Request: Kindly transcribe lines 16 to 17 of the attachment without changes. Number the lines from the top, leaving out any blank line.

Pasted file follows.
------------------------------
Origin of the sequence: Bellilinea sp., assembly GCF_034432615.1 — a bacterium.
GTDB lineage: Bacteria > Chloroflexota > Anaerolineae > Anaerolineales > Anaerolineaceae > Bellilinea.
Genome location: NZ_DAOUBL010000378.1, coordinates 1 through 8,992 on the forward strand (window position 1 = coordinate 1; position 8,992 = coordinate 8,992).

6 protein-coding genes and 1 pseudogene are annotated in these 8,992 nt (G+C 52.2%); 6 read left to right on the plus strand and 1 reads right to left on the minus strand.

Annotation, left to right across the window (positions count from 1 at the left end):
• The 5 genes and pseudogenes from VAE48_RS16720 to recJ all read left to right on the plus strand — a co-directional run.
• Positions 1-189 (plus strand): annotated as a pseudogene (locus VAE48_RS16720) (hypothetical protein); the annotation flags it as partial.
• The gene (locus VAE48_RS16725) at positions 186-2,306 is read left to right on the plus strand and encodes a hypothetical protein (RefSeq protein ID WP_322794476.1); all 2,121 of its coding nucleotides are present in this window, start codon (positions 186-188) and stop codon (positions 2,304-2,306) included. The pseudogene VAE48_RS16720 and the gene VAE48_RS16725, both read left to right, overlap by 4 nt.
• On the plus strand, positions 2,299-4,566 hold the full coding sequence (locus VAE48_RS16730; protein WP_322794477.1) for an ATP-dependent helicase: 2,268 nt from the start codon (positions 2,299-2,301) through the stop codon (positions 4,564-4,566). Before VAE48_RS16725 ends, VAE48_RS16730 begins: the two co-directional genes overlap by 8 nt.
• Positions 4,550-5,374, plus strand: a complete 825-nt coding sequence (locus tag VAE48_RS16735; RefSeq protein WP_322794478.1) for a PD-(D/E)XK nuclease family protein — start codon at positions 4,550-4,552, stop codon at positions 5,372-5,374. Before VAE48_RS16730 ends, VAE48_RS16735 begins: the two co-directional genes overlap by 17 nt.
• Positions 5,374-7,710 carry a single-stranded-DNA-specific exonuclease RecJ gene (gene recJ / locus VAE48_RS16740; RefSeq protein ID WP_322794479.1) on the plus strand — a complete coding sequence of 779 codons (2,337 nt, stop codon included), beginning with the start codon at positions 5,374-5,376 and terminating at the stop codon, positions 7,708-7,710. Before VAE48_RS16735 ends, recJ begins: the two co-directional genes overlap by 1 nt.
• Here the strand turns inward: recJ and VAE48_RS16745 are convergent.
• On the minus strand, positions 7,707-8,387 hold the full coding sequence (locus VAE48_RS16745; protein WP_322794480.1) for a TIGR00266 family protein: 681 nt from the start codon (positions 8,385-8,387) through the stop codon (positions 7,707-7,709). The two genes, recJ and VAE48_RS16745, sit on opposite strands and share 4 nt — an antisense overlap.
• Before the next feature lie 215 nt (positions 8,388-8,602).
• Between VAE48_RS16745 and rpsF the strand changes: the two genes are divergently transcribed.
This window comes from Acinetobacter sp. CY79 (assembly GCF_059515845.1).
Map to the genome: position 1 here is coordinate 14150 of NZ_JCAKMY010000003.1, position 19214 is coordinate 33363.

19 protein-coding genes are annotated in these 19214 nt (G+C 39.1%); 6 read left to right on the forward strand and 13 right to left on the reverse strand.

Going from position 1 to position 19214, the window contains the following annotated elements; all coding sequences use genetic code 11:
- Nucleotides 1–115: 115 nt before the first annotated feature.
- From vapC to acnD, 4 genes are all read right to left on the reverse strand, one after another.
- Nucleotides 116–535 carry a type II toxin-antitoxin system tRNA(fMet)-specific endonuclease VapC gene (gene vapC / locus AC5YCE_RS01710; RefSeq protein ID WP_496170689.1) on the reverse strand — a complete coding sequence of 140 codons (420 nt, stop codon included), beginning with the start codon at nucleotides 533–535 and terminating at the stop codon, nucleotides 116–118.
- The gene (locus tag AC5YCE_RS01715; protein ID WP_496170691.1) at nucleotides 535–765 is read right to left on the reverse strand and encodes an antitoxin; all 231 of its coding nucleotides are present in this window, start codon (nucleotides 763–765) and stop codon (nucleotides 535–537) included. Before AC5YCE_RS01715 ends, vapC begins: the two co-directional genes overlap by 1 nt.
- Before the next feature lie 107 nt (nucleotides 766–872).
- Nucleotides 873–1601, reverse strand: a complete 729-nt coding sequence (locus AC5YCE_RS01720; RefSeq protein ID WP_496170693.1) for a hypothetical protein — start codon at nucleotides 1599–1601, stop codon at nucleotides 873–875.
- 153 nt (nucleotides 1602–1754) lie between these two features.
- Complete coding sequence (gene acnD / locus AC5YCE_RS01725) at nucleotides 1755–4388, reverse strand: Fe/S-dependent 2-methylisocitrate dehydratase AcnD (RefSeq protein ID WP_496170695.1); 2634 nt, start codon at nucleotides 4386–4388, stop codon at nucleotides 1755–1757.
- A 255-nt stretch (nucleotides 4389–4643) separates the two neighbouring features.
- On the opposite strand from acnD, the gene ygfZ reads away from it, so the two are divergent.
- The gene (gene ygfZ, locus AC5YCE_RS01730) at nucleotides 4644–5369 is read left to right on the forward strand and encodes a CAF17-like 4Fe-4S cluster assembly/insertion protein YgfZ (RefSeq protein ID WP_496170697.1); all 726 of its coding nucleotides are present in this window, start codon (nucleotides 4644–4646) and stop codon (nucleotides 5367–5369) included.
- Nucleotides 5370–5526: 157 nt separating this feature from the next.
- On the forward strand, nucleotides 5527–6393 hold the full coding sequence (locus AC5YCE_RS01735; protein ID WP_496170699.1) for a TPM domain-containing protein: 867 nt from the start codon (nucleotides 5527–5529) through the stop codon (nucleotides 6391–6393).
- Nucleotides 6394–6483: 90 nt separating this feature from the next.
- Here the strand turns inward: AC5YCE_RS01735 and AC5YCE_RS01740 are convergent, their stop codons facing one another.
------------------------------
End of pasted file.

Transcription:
This window comes from Acinetobacter sp. CY79 (assembly GCF_059515845.1).
Map to the genome: position 1 here is coordinate 14150 of NZ_JCAKMY010000003.1, position 19214 is coordinate 33363.